Did you know there was a day dedicated to #nodirtydishes Our dish cleaning habits and routines usually come from whatever our household did when we grew up. If we had a family that didn't allow dishes to sit in the sink overnight than we usually can't go to bed without loading the dishwasher or busting some suds.

We may have rebelled or set our own rules for our household depending on our schedules, preferences, cooking, and eating habits.

Here's an infographic that a busy family can follow or set a framework for their own dish cleaning routine.

Happy #nodirtydishesday

Like a child, we need structure playtime and flexibility.

I'm not a parent but I have friends that do. If anybody is flexible it has to be parents. Things can be set but there's a boo-boo, cranky mood, accident, sudden fever and it's time to flex, pivot, change and adapt. We might have a plan in place but then we have to reset to cater to whatever the child may be experiencing in the moment.

We were once children with various emotional needs and we often expressed our emotions quite vividly. When we were overwhelmed, it was easier to pick up on and our parents responded to try to soothe our discomfort.

But somewhere along the way as we become adults we learn to quiet the inner-child and we do a lot of things we don't want and don't like to do all in the name of #adulting

However, it's important to find a balance between acknowledging our need to "get things done" and our need to cater to our emotions. Although we can't usually take the whole day to "play" we have to find things that center us so we can actually do the things we don't want or don't like to do to survive.

Balance is such a hard thing to find when bills have to be paid, mouths have to be fed, and the dishes won't wash themselves!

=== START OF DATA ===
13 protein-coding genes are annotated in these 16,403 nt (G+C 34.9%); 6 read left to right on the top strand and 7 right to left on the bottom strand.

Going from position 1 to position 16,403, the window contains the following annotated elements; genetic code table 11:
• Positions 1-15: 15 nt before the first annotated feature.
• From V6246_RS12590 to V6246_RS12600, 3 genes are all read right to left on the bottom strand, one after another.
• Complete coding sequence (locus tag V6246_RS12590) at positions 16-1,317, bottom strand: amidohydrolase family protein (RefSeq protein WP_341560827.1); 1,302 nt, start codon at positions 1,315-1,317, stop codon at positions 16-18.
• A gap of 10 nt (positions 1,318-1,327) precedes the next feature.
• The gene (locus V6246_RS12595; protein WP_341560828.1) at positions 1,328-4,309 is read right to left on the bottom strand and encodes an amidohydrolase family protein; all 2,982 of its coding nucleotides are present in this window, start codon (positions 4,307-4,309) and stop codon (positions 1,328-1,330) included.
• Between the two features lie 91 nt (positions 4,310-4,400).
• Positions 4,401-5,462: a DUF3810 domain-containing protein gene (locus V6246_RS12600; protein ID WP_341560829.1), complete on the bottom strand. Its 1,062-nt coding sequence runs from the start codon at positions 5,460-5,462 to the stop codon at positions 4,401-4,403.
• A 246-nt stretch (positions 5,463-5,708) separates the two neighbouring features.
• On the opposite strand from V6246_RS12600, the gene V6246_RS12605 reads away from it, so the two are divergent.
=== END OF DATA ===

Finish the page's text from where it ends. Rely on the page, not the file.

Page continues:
One of my favorite YouTubers is Evelyn From The Internets, below is her entertaining look at what she does to reset when she's feeling the overwhelm we experience while #adulting

  1. Stop & acknowledge you're feeling overwhelmed

  2. Breathe

  3. Use sounds

  4. Go outside!

  5. Ask for help

  6. Eat something

  7. Tidy up your space for 20 minutes

Without further ado, Evelyn take it over:

Have you ever gone back in an old journal or skimmed written pages in a current one to read something you wrote a few weeks, months, or years ago? Perhaps you saw a video of yourself you posted when you thought you'd start a YouTube channel back in 2012?

Did you have an ah-ha! moment that despite the changes that have gone on around you or even the incremental changes you've experienced because of life and maturity you are still YOU. At your core, you are the same person.

Clutter is often the remnants of the past. Maybe you went through a phase of collecting journals with cute and inspiring sayings? Maybe you were exploring if you'd be good at a new hobby that never panned out (knitting needles I'm looking at you).

During this time of quiet and unrest perhaps instead of REINVENTING yourself, you can spend time in the quiet and restless moments to reconnect with yourself. Instead of picking up a brand new hobby or distracting yourself with new ideas of pivoting to be a different post-pandemic person. Look at old hobbies you drifted away from or things you thought you'd try but never had the patience or time to fully pursue.

Here are some ideas to clear some clutter with the purpose of REDISCOVERING who you are, what you stand for, what you love.

  • Go through old emails

  • Strengthen connections you already have

  • Clear out old papers and notebooks

  • Clear out a craft area

  • Go through old journals

  • Go through old letters and cards

By coming from a place of knowing and awareness and not of fear and panic, during a time of uncertainty you stand more powerful. You may find instead of adding new things and pivoting in a certain direction may just be added "clutter" to your future self.

You may find, you already have the tools and you already are enough to get through each day successfully. If you spend time feeding who you are at your core while you have the time and attention, you'll be a not-so-different post-pandemic person, but just a more powerful version of you.

Andrea Hancock is a Professional Organizer and Owner of Dexterous Organizing, a professional organizing and lifestyle company serving the Washington, DC Metro area. Andrea has been organizing professionally since 2010 and has completed the foundation courses in the Coach Approach for Organizers Training. She believes mostly anyone can create the organizational system that works for their lives through training, awareness, and consistent efforts.